Tuesday, July 29, 2014
I've been wondering about what is that has given impetus to the recent rush to expatriate firms from the US. I've heard lots of explanations, but nothing that is a really convincing story.
One story I've heard is that inversions are happening because the US corporate tax rate is high relative to other countries and that in order to compete against foreign companies, US companies either have to move or we in the US have to lower the corporate tax rate to meet other countries' -- presumably the lowest out there -- tax rates. I find that unconvincing. The taxes we're talking about here are corporate profits taxes. Taxes on corporate profits don't increase costs. That's to say, when we are talking about competition in the product market, corporate profits taxes are not relevant. Where corporate profits taxes are relevant in the capital market. But nowhere in any rationalization of inversion have I heard that firms in the US are unable to raise capital because non-US firms have cheaper access to capital. In fact, the NYSE hit an all-time high recently. So, if the result of relatively high corporate profits taxes is an anemic capital market, I'm not sure I see the evidence of that.
Another story to explain why this summer is seeing a rash of inversions is that the door on inversions is closing and Congress is going to close the inversion loophole. If you don't go now, you'll never go. Seriously? One of the reasons why I switched to sports radio is because our political system is stuck that nothing happens. I seriously doubt Congress could organize itself to tie its own shoes, let alone close the door on inversions.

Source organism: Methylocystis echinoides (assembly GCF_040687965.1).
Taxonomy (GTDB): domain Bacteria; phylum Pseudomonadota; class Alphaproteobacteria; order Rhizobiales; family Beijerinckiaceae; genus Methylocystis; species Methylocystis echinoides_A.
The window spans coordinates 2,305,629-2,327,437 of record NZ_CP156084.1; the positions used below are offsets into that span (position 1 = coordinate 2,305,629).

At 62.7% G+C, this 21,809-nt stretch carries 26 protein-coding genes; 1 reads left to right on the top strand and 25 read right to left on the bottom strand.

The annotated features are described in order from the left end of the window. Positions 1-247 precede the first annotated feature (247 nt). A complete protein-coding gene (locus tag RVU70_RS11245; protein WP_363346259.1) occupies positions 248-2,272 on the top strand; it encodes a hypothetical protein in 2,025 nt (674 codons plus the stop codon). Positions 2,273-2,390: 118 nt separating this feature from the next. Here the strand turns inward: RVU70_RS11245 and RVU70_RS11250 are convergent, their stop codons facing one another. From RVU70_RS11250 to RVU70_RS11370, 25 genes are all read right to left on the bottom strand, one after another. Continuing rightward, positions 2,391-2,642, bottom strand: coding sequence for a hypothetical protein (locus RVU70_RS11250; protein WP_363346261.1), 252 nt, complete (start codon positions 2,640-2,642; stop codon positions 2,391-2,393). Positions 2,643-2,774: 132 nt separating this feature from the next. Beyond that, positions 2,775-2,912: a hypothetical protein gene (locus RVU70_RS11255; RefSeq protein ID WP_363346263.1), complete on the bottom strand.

A third explanation that I've heard is that the inversion is the only way for US firms to access all that tax free capital they have stored overseas. To that I'll simply say this: there is no fiduciary duty to avoid paying taxes. There simply isn't. Now, boards may not like paying taxes...who does? But, I've heard more directors than I care to admit saying things like they have fiduciary duties to their shareholders to do inversions because their fiduciary duties somehow preclude them from repatriating profits sitting in Ireland. Hmm. These board members need better lawyers. A director is not required by his fiduciary duties to pursue the most tax efficient strategies out there.
Anyway, I am quite positive there is a narrative out there that explains the summer of the inversion, I just haven't stumbled across one yet.